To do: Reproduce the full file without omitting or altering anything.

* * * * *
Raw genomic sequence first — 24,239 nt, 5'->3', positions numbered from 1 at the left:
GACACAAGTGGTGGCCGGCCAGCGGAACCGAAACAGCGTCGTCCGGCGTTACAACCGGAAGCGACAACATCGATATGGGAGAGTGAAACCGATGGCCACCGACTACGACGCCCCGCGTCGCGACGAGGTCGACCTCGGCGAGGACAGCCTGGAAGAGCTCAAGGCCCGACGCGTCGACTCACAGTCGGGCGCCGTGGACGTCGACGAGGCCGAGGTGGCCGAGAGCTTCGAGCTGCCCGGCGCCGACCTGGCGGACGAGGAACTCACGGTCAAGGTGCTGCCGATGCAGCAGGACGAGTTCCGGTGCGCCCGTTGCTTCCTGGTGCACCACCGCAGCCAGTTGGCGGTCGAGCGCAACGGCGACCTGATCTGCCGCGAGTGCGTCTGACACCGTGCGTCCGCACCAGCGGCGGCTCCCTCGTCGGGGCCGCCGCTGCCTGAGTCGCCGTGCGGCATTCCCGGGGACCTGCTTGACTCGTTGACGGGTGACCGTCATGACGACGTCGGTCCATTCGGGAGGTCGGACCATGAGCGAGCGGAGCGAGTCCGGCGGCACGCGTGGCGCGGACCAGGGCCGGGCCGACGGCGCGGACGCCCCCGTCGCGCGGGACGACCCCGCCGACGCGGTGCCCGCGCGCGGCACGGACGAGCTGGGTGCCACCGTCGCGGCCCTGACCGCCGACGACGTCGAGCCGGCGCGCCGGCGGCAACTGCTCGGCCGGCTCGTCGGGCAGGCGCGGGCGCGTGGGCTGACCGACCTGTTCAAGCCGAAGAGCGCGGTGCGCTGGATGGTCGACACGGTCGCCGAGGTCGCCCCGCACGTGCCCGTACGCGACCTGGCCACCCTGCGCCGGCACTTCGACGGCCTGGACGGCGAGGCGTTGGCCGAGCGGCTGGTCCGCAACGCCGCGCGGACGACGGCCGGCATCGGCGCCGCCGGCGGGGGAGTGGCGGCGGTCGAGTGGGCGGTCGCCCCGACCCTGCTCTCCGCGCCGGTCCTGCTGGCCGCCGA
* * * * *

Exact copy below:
Raw genomic sequence first — 24,239 nt, 5'->3', positions numbered from 1 at the left:
GACACAAGTGGTGGCCGGCCAGCGGAACCGAAACAGCGTCGTCCGGCGTTACAACCGGAAGCGACAACATCGATATGGGAGAGTGAAACCGATGGCCACCGACTACGACGCCCCGCGTCGCGACGAGGTCGACCTCGGCGAGGACAGCCTGGAAGAGCTCAAGGCCCGACGCGTCGACTCACAGTCGGGCGCCGTGGACGTCGACGAGGCCGAGGTGGCCGAGAGCTTCGAGCTGCCCGGCGCCGACCTGGCGGACGAGGAACTCACGGTCAAGGTGCTGCCGATGCAGCAGGACGAGTTCCGGTGCGCCCGTTGCTTCCTGGTGCACCACCGCAGCCAGTTGGCGGTCGAGCGCAACGGCGACCTGATCTGCCGCGAGTGCGTCTGACACCGTGCGTCCGCACCAGCGGCGGCTCCCTCGTCGGGGCCGCCGCTGCCTGAGTCGCCGTGCGGCATTCCCGGGGACCTGCTTGACTCGTTGACGGGTGACCGTCATGACGACGTCGGTCCATTCGGGAGGTCGGACCATGAGCGAGCGGAGCGAGTCCGGCGGCACGCGTGGCGCGGACCAGGGCCGGGCCGACGGCGCGGACGCCCCCGTCGCGCGGGACGACCCCGCCGACGCGGTGCCCGCGCGCGGCACGGACGAGCTGGGTGCCACCGTCGCGGCCCTGACCGCCGACGACGTCGAGCCGGCGCGCCGGCGGCAACTGCTCGGCCGGCTCGTCGGGCAGGCGCGGGCGCGTGGGCTGACCGACCTGTTCAAGCCGAAGAGCGCGGTGCGCTGGATGGTCGACACGGTCGCCGAGGTCGCCCCGCACGTGCCCGTACGCGACCTGGCCACCCTGCGCCGGCACTTCGACGGCCTGGACGGCGAGGCGTTGGCCGAGCGGCTGGTCCGCAACGCCGCGCGGACGACGGCCGGCATCGGCGCCGCCGGCGGGGGAGTGGCGGCGGTCGAGTGGGCGGTCGCCCCGACCCTGCTCTCCGCGCCGGTCCTGCTGGCCGCCGA